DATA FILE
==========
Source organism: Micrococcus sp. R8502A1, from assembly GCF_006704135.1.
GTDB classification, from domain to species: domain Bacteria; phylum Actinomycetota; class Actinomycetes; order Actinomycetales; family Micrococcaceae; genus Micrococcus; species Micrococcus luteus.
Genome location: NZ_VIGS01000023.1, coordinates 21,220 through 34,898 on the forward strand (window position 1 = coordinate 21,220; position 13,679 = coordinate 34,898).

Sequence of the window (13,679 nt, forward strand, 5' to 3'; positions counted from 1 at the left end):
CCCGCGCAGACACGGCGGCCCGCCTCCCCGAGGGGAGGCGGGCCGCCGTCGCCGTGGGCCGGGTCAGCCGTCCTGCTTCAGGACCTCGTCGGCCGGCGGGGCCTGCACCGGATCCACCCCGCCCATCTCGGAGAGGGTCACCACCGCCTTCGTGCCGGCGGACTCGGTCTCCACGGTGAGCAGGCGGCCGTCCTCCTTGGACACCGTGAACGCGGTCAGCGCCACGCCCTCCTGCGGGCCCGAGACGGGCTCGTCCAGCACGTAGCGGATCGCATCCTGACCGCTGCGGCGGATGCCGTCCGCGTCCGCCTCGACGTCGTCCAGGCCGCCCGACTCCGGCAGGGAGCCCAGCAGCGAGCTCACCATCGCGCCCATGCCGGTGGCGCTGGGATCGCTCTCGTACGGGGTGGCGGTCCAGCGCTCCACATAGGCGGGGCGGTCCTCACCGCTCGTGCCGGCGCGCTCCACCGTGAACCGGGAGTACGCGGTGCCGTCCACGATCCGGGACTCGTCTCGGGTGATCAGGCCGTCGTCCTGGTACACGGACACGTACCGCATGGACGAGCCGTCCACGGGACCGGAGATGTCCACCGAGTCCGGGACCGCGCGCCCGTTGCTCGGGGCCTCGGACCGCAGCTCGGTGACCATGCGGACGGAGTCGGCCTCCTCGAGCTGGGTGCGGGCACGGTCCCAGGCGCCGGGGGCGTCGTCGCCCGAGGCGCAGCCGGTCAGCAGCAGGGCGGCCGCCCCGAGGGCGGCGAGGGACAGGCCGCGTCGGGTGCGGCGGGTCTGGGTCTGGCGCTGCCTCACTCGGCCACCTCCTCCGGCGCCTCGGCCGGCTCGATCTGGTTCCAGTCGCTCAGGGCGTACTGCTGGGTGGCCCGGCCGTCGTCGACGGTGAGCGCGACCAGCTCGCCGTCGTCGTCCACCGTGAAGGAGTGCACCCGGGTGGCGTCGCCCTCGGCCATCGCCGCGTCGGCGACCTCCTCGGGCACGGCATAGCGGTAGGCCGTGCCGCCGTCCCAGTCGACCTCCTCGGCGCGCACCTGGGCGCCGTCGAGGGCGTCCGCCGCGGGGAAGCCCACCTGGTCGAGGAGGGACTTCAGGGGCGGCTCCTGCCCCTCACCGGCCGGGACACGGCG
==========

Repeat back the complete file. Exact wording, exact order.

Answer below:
Source organism: Micrococcus sp. R8502A1, from assembly GCF_006704135.1.
GTDB classification, from domain to species: domain Bacteria; phylum Actinomycetota; class Actinomycetes; order Actinomycetales; family Micrococcaceae; genus Micrococcus; species Micrococcus luteus.
Genome location: NZ_VIGS01000023.1, coordinates 21,220 through 34,898 on the forward strand (window position 1 = coordinate 21,220; position 13,679 = coordinate 34,898).

Sequence of the window (13,679 nt, forward strand, 5' to 3'; positions counted from 1 at the left end):
CCCGCGCAGACACGGCGGCCCGCCTCCCCGAGGGGAGGCGGGCCGCCGTCGCCGTGGGCCGGGTCAGCCGTCCTGCTTCAGGACCTCGTCGGCCGGCGGGGCCTGCACCGGATCCACCCCGCCCATCTCGGAGAGGGTCACCACCGCCTTCGTGCCGGCGGACTCGGTCTCCACGGTGAGCAGGCGGCCGTCCTCCTTGGACACCGTGAACGCGGTCAGCGCCACGCCCTCCTGCGGGCCCGAGACGGGCTCGTCCAGCACGTAGCGGATCGCATCCTGACCGCTGCGGCGGATGCCGTCCGCGTCCGCCTCGACGTCGTCCAGGCCGCCCGACTCCGGCAGGGAGCCCAGCAGCGAGCTCACCATCGCGCCCATGCCGGTGGCGCTGGGATCGCTCTCGTACGGGGTGGCGGTCCAGCGCTCCACATAGGCGGGGCGGTCCTCACCGCTCGTGCCGGCGCGCTCCACCGTGAACCGGGAGTACGCGGTGCCGTCCACGATCCGGGACTCGTCTCGGGTGATCAGGCCGTCGTCCTGGTACACGGACACGTACCGCATGGACGAGCCGTCCACGGGACCGGAGATGTCCACCGAGTCCGGGACCGCGCGCCCGTTGCTCGGGGCCTCGGACCGCAGCTCGGTGACCATGCGGACGGAGTCGGCCTCCTCGAGCTGGGTGCGGGCACGGTCCCAGGCGCCGGGGGCGTCGTCGCCCGAGGCGCAGCCGGTCAGCAGCAGGGCGGCCGCCCCGAGGGCGGCGAGGGACAGGCCGCGTCGGGTGCGGCGGGTCTGGGTCTGGCGCTGCCTCACTCGGCCACCTCCTCCGGCGCCTCGGCCGGCTCGATCTGGTTCCAGTCGCTCAGGGCGTACTGCTGGGTGGCCCGGCCGTCGTCGACGGTGAGCGCGACCAGCTCGCCGTCGTCGTCCACCGTGAAGGAGTGCACCCGGGTGGCGTCGCCCTCGGCCATCGCCGCGTCGGCGACCTCCTCGGGCACGGCATAGCGGTAGGCCGTGCCGCCGTCCCAGTCGACCTCCTCGGCGCGCACCTGGGCGCCGTCGAGGGCGTCCGCCGCGGGGAAGCCCACCTGGTCGAGGAGGGACTTCAGGGGCGGCTCCTGCCCCTCACCGGCCGGGACACGGCG